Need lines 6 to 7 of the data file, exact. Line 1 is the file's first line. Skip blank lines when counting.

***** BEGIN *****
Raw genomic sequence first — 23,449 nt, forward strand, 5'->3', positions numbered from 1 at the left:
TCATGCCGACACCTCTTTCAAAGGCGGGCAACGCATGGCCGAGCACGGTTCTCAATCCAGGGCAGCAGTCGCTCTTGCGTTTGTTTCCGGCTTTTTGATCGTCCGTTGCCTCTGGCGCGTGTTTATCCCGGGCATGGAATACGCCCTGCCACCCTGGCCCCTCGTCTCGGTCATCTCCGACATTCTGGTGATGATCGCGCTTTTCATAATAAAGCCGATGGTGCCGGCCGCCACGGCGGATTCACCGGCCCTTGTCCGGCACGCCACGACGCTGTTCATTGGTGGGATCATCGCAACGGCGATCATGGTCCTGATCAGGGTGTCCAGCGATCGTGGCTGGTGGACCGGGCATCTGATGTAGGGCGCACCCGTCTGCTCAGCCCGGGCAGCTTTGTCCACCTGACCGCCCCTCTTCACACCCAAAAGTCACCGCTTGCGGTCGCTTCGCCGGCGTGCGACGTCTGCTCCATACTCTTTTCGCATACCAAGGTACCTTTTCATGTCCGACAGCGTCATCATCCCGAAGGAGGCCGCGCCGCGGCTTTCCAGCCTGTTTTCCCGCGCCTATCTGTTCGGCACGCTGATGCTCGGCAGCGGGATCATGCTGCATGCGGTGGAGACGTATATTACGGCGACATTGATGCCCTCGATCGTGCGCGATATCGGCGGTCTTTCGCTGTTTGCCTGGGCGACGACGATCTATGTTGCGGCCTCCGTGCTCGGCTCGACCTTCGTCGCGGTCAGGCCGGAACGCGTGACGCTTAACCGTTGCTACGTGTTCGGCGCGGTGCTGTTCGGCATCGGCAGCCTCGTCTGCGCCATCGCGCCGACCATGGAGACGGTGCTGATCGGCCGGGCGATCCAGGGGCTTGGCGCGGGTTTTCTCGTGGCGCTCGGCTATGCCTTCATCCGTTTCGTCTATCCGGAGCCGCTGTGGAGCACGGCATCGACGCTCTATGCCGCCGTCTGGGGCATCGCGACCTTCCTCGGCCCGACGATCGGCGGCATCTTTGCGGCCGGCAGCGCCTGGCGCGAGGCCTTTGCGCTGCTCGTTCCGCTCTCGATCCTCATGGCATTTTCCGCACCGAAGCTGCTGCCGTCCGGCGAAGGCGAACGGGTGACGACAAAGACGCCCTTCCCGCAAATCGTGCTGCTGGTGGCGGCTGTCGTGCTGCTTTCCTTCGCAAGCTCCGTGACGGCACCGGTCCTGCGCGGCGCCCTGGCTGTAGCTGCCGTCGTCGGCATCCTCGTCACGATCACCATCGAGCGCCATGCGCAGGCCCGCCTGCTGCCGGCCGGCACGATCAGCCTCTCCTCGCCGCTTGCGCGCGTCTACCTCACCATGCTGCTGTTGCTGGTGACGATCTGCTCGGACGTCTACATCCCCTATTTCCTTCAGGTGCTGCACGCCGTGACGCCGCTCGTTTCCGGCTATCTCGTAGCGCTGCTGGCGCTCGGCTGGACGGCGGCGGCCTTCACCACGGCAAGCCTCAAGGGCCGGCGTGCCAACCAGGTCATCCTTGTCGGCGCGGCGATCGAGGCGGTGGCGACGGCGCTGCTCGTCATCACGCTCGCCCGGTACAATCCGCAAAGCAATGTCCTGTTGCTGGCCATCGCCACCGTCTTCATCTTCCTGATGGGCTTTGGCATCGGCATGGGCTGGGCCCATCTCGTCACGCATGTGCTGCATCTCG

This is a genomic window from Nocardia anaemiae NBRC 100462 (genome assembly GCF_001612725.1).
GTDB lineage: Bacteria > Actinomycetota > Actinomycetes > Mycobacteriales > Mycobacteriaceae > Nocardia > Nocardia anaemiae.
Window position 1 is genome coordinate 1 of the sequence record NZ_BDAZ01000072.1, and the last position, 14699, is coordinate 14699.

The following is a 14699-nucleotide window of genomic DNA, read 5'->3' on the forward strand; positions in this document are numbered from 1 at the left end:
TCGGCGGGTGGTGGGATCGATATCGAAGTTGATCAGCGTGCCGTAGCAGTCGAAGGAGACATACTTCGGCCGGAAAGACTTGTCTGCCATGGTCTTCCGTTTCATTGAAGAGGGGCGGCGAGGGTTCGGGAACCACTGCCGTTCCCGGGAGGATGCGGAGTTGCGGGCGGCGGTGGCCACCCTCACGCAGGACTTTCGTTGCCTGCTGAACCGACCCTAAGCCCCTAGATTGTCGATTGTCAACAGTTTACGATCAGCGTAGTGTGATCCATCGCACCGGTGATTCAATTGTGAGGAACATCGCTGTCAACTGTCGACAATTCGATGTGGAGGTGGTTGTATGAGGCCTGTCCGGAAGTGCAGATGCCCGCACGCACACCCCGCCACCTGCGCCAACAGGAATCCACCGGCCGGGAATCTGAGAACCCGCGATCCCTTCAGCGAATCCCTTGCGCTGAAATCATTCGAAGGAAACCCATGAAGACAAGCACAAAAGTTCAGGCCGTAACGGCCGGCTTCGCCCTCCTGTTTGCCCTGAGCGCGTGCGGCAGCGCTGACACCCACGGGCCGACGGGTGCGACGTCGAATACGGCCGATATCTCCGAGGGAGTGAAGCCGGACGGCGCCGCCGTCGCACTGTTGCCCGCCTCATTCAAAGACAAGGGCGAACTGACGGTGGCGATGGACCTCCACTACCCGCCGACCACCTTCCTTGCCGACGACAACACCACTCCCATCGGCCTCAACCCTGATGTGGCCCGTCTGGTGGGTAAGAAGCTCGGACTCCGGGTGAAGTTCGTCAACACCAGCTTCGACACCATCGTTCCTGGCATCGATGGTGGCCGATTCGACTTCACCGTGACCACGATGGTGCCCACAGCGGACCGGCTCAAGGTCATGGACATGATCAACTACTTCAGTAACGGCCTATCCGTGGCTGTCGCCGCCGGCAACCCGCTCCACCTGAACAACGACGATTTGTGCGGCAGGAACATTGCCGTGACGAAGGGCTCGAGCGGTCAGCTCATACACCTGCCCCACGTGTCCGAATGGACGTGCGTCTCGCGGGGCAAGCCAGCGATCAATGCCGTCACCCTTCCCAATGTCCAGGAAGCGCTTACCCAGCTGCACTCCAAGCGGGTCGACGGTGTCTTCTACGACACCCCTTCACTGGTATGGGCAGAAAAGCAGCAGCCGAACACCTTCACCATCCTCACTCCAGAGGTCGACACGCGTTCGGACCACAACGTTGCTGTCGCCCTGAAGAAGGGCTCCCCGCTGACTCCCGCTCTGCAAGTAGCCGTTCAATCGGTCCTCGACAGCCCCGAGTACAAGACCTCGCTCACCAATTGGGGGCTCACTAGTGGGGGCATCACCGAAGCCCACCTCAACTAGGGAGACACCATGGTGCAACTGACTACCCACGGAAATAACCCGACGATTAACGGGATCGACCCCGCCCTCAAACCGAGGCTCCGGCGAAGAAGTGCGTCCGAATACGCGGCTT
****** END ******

The following is a 14699-nucleotide window of genomic DNA, read 5'->3' on the forward strand; positions in this document are numbered from 1 at the left end:
TCGGCGGGTGGTGGGATCGATATCGAAGTTGATCAGCGTGCCGTAGCAGTCGAAGGAGACATACTTCGGCCGGAAAGACTTGTCTGCCATGGTCTTCCGTTTCATTGAAGAGGGGCGGCGAGGGTTCGGGAACCACTGCCGTTCCCGGGAGGATGCGGAGTTGCGGGCGGCGGTGGCCACCCTCACGCAGGACTTTCGTTGCCTGCTGAACCGACCCTAAGCCCCTAGATTGTCGATTGTCAACAGTTTACGATCAGCGTAGTGTGATCCATCGCACCGGTGATTCAATTGTGAGGAACATCGCTGTCAACTGTCGACAATTCGATGTGGAGGTGGTTGTATGAGGCCTGTCCGGAAGTGCAGATGCCCGCACGCACACCCCGCCACCTGCGCCAACAGGAATCCACCGGCCGGGAATCTGAGAACCCGCGATCCCTTCAGCGAATCCCTTGCGCTGAAATCATTCGAAGGAAACCCATGAAGACAAGCACAAAAGTTCAGGCCGTAACGGCCGGCTTCGCCCTCCTGTTTGCCCTGAGCGCGTGCGGCAGCGCTGACACCCACGGGCCGACGGGTGCGACGTCGAATACGGCCGATATCTCCGAGGGAGTGAAGCCGGACGGCGCCGCCGTCGCACTGTTGCCCGCCTCATTCAAAGACAAGGGCGAACTGACGGTGGCGATGGACCTCCACTACCCGCCGACCACCTTCCTTGCCGACGACAACACCACTCCCATCGGCCTCAACCCTGATGTGGCCCGTCTGGTGGGTAAGAAGCTCGGACTCCGGGTGAAGTTCGTCAACACCAGCTTCGACACCATCGTTCCTGGCATCGATGGTGGCCGATTCGACTTCACCGTGACCACGATGGTGCCCACAGCGGACCGGCTCAAGGTCATGGACATGATCAACTACTTCAGTAACGGCCTATCCGTGGCTGTCGCCGCCGGCAACCCGCTCCACCTGAACAACGACGATTTGTGCGGCAGGAACATTGCCGTGACGAAGGGCTCGAGCGGTCAGCTCATACACCTGCCCCACGTGTCCGAATGGACGTGCGTCTCGCGGGGCAAGCCAGCGATCAATGCCGTCACCCTTCCCAATGTCCAGGAAGCGCTTACCCAGCTGCACTCCAAGCGGGTCGACGGTGTCTTCTACGACACCCCTTCACTGGTATGGGCAGAAAAGCAGCAGCCGAACACCTTCACCATCCTCACTCCAGAGGTCGACACGCGTTCGGACCACAACGTTGCTGTCGCCCTGAAGAAGGGCTCCCCGCTGACTCCCGCTCTGCAAGTAGCCGTTCAATCGGTCCTCGACAGCCCCGAGTACAAGACCTCGCTCACCAATTGGGGGCTCACTAGTGGGGGCATCACCGAAGCCCACCTCAACTAGGGAGACACCATGGTGCAACTGACTACCCACGGAAATAACCCGACGATTAACGGGATCGACCCCGCCCTCAAACCGAGGCTCCGGCGAAGAAGTGCGTCCGAATACGCGGCTT